That old childhood ditty about "Beans, beans, the musical fruit …" really does tell the truth in the verse about beans being good for the heart, new research suggests.
Eating a daily serving of cooked beans is linked with lower levels of "bad" low-density lipoprotein (LDL) cholesterol, according to a new review study from researchers in Canada.
"We found a 5 percent reduction in bad cholesterol with one serving of legumes a day over six weeks on average," said study co-author Vanessa Ha, a research coordinator at the Clinical Nutrition and Risk Factor Modification Center at St. Michael's Hospital in Toronto.
One serving equals about three-quarters cup of cooked legumes.
"When we compared beans, chickpeas, lentils and peas, we found no difference in the cholesterol-lowering effects of different types of legumes," Ha said. [Heart of the Matter: 7 Things to Know About Your Ticker]
The researchers evaluated data collected from 26 clinical trials involving 1,037 men and women who were primarily middle-age. Some of the trials involved healthy adults, while others included participants who were at moderate risk for heart disease.
The findings are published online today (April 7) in the Canadian Medical Association Journal.
When researchers compared men and women who included legumes in their diet with adults who did not, they found that people eating about one serving of legumes a day dropped LDL cholesterol by 0.17 points (measured in milimoles/Liter), on average, in six weeks.
Legumes had no effect on apolipoprotein B and non-HDL cholesterol, which are two other factors tied to heart disease; however, the researchers noted that fewer studies in the review evaluated these factors.
Eating beans seemed to benefit men's LDL cholesterol levels more than women's, perhaps because men had higher cholesterol levels or poorer diets to begin with, and responded better when they ate healthier foods, the researchers said.
Eating beans on a daily basis could help improve cholesterol levels in two different ways. One is by displacing other foods in the diet that may not be as heart healthy, such as foods high in saturated fats, like red meat and cheese, or high-glycemic foods, such as white rice and white bread, Ha said.
A second way is that beans, lentils and chickpeas are good sources of fiber, plant protein, vitamins and minerals, which may all play a role in lowering cardiovascular disease, she said.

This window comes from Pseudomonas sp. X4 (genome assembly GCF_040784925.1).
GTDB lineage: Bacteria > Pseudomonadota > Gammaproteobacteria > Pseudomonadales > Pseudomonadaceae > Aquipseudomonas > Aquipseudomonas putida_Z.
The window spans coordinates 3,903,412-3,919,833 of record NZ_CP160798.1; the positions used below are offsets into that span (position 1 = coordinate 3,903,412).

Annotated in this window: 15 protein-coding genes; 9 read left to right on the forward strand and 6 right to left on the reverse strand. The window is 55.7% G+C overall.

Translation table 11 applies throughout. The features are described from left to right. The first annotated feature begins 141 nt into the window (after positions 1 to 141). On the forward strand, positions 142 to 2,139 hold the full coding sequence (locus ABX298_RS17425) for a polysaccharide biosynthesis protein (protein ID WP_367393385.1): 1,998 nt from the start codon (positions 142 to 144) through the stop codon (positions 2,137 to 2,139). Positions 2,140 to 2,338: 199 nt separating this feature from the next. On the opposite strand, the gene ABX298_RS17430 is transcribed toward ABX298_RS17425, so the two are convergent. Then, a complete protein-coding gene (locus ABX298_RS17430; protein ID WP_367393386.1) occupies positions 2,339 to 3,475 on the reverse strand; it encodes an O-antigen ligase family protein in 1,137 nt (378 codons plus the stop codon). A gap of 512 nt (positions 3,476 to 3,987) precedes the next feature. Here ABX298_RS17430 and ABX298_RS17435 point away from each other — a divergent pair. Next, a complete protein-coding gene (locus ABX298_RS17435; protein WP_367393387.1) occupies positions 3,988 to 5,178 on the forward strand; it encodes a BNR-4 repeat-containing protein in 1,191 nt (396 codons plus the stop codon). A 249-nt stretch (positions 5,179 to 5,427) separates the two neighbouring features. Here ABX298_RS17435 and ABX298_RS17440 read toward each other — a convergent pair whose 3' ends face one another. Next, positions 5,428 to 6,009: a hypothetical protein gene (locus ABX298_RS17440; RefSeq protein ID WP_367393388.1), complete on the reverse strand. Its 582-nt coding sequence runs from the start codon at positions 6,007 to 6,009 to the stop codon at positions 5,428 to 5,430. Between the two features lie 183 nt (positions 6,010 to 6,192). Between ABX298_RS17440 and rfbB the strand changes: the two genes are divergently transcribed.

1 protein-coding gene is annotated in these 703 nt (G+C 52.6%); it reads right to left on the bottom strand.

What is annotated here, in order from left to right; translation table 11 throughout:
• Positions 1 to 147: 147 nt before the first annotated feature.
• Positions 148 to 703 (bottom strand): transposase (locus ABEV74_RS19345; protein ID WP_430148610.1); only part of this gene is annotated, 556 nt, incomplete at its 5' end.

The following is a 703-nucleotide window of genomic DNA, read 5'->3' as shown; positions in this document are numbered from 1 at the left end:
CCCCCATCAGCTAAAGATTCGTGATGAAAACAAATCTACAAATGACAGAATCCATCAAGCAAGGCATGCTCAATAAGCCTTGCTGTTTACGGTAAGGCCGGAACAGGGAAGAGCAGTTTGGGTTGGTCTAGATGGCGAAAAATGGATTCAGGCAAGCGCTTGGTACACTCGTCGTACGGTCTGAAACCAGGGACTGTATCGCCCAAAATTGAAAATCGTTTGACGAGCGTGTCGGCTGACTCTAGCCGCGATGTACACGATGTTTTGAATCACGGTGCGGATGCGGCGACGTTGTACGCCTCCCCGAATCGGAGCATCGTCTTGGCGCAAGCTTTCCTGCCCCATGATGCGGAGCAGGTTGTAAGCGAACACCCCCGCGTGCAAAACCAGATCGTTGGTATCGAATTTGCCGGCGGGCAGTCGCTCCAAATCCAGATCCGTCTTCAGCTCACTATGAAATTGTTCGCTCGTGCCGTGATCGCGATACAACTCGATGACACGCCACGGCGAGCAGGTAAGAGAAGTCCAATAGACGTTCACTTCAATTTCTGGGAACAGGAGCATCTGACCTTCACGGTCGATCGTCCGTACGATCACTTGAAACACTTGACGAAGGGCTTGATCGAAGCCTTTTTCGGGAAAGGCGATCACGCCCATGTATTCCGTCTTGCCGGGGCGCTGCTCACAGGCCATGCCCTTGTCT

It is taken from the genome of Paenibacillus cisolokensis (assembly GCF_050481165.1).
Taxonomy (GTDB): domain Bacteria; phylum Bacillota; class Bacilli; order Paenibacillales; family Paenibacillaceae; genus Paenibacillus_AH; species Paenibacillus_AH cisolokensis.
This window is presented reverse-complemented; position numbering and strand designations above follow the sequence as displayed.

Despite their health benefits, legumes still aren't a common food at mealtimes. By one estimate, Americans currently eat 0.2 servings daily on average.
"There's room or the potential to increase legume consumption as entrees, in soups or salads, or as a snack, like hummus," Ha said. People could eat dried green peas, lentils, chickpeas or beans — black, red, kidney, lima, pinto and cannellini, she said.
Perhaps some people worry that eating more of the "musical fruit," as the song suggests, might make them "toot." And although some studies in the analysis reported that participants complained of an upset stomach, flatulence or bloating, when they first included more legumes in their diet, they found that people's symptoms subsided with time.
The researchers said that longer and higher-quality studies are needed to confirm their results, but it still makes sense to eat more heart-healthy foods including beans.
A previous study found that a person who switched from a less healthy plan to a heart-healthy diet, which is high in fiber and low in saturated fats, might expect to reduce LDL levels by 5 to 10 percent. If that person also increased legume intake to one serving a day, it could drop LDL cholesterol by another 5 percent.
Legumes aren't the only foods that might help cut cholesterol. Other research has shown that eating more oats and barley could drop LDL by 5 percent each.
"The benefits of increasing heart-healthy foods at mealtimes can really add up, to comparable LDL reductions seen with some statin drugs," Ha said.
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Cari Nierenberg has been writing about health and wellness topics for online news outlets and print publications for more than two decades. Her work has been published by Live Science, The Washington Post, WebMD, Scientific American, among others. She has a Bachelor of Science degree in nutrition from Cornell University and a Master of Science degree in Nutrition and Communication from Boston University.